So the permanent neurological impact of stress and malnutrition have come partly from animal studies, but have also come from observing humans as well. Unfortunately, recent human history has provided numerous case studies in human suffering that allow us to see the long-term effects of stress and malnutrition on other human beings. The Dutch famine of 1944, the Romania Abortion Ban that led to an unsustainable influx of children to poorly-supplied orphanages, and even more recent studies of children who were in utero when their mothers encountered the stress of natural disasters are just a few examples of scientists stepping in to observe the long-term effects of tragic circumstances, and the effects appear to last a lifetime.

Consider journalist Annie Murphy Paul describing the findings of a researcher who was studying the lifetime effects the 1914-18 flu pandemic on the children of mothers who were pregnant at the time:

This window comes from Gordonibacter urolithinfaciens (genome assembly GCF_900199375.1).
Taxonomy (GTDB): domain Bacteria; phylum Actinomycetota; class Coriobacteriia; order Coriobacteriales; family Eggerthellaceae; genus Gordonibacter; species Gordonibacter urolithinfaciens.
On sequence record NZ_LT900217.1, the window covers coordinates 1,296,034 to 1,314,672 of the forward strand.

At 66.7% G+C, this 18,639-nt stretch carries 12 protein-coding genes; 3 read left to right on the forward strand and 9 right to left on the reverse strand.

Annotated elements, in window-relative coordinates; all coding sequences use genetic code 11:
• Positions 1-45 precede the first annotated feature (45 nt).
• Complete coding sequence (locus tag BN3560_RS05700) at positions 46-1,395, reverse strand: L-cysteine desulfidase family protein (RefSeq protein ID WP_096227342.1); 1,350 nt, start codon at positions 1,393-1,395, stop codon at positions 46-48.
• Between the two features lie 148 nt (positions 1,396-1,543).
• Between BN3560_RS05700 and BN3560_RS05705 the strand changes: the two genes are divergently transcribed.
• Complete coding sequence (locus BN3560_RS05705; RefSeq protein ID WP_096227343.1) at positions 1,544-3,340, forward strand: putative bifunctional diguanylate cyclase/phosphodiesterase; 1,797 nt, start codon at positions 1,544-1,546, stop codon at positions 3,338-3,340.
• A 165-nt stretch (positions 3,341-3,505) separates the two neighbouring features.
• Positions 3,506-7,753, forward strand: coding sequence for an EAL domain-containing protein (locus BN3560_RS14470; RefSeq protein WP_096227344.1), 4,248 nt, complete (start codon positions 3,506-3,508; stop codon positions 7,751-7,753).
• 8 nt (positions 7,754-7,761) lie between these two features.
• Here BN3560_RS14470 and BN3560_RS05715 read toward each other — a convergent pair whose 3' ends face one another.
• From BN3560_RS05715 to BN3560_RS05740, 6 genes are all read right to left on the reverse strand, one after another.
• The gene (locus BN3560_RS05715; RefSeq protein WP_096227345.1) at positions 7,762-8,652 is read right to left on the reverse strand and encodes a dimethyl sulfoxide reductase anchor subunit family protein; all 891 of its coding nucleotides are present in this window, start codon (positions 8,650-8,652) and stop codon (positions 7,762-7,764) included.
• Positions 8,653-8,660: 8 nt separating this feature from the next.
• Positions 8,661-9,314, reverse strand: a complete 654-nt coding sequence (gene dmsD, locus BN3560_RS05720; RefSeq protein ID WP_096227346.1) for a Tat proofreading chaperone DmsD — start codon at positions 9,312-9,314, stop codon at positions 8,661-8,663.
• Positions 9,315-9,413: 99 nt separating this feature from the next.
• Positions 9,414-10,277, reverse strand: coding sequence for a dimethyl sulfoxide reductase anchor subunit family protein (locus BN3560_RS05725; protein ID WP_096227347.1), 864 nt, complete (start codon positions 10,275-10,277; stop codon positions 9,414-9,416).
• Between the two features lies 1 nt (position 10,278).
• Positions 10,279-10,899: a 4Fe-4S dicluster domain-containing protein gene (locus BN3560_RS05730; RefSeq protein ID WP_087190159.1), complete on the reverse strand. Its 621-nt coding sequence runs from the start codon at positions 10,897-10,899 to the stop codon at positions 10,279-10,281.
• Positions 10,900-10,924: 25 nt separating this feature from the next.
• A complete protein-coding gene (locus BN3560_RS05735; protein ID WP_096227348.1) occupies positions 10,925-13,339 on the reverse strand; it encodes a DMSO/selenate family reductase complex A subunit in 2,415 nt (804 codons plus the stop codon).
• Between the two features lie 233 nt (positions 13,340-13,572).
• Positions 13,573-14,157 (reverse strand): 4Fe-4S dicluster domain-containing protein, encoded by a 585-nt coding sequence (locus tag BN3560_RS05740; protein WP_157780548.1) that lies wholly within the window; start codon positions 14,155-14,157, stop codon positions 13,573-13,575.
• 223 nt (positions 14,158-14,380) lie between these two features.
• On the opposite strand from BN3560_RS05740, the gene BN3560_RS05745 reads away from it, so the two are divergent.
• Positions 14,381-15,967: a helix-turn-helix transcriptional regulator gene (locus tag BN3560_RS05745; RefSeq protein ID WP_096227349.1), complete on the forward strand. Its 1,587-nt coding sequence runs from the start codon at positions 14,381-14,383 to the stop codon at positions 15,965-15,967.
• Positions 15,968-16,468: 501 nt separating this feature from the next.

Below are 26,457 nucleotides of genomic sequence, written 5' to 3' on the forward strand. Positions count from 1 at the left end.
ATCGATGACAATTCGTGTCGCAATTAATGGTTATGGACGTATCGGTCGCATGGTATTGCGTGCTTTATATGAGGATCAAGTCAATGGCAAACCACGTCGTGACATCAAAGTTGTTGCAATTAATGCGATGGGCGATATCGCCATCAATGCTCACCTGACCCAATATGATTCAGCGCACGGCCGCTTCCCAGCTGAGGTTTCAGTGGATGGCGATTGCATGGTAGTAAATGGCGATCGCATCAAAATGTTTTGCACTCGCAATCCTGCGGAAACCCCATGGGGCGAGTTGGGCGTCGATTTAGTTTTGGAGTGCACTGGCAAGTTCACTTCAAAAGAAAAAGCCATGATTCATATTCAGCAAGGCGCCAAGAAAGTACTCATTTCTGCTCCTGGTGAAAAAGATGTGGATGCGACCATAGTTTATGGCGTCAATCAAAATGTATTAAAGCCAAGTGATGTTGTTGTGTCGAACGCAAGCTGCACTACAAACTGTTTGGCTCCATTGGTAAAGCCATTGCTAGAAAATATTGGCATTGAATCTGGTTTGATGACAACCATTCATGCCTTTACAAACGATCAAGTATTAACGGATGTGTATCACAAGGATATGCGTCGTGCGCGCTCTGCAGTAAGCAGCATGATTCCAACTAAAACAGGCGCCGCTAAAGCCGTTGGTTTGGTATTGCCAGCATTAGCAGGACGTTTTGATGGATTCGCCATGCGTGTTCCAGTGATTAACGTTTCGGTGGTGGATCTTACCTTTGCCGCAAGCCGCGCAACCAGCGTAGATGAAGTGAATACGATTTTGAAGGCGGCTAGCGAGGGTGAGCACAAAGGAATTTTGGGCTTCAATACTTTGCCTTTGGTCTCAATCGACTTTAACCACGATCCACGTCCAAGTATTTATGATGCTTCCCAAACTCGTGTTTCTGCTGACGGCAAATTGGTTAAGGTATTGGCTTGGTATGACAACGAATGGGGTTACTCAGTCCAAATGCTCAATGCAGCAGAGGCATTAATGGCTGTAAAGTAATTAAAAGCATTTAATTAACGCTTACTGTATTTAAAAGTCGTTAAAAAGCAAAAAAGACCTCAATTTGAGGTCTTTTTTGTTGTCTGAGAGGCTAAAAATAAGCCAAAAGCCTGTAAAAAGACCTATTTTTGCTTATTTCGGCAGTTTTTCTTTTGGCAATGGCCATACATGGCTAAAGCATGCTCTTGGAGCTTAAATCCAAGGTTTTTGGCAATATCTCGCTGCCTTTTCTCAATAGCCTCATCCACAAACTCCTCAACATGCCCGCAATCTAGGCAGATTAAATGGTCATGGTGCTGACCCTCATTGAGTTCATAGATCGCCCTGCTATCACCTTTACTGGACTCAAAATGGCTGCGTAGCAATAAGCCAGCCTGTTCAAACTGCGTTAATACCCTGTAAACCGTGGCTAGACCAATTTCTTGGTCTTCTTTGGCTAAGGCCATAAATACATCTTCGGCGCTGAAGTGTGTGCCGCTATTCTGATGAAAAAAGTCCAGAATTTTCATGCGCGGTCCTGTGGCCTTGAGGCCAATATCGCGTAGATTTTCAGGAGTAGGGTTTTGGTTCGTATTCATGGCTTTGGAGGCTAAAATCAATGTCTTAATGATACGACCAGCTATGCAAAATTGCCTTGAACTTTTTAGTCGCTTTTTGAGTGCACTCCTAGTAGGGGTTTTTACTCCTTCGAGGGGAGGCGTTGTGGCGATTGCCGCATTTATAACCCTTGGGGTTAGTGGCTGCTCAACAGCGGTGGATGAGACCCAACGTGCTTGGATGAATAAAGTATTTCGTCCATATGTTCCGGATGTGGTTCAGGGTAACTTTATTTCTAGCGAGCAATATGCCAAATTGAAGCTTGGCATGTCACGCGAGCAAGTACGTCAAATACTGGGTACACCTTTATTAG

Initially, Almond doubted that the intrauterine conditions provided by a pregnant woman, even one sick with a virulent strain of the flu, could exert any lasting influence on her offspring. “When I started looking at the influenza pandemic, I was skeptical of the fetal origins hypothesis. I didn’t think I’d find any long-term effects,” Almond says. “But the evidence was the opposite of what I expected.” Through an analysis of census data, Almond discovered that those individuals gestated during the pandemic did poorly as children and adults compared to cohorts born shortly before or after the flu hit. “People who were in utero during the pandemic did worse, on average, on just about every socioeconomic outcome recorded,” he says. Over their lifetimes, they displayed lower educational attainment, lower income, and lower socioeconomic status; they suffered higher rates of disability, and required higher welfare payments. Individuals gestated during the pandemic were 15 percent less likely to graduate from high school, and 15 percent more likely to be poor; the men earned wages that were 5 to 9 percent lower, and they were 20 percent more likely to have heart disease or to be disabled as older adults. Even their height was affected: when the cohort of people born soon after the pandemic showed up for enlistment in World War II, they were shorter than recruits born the year before and the year after.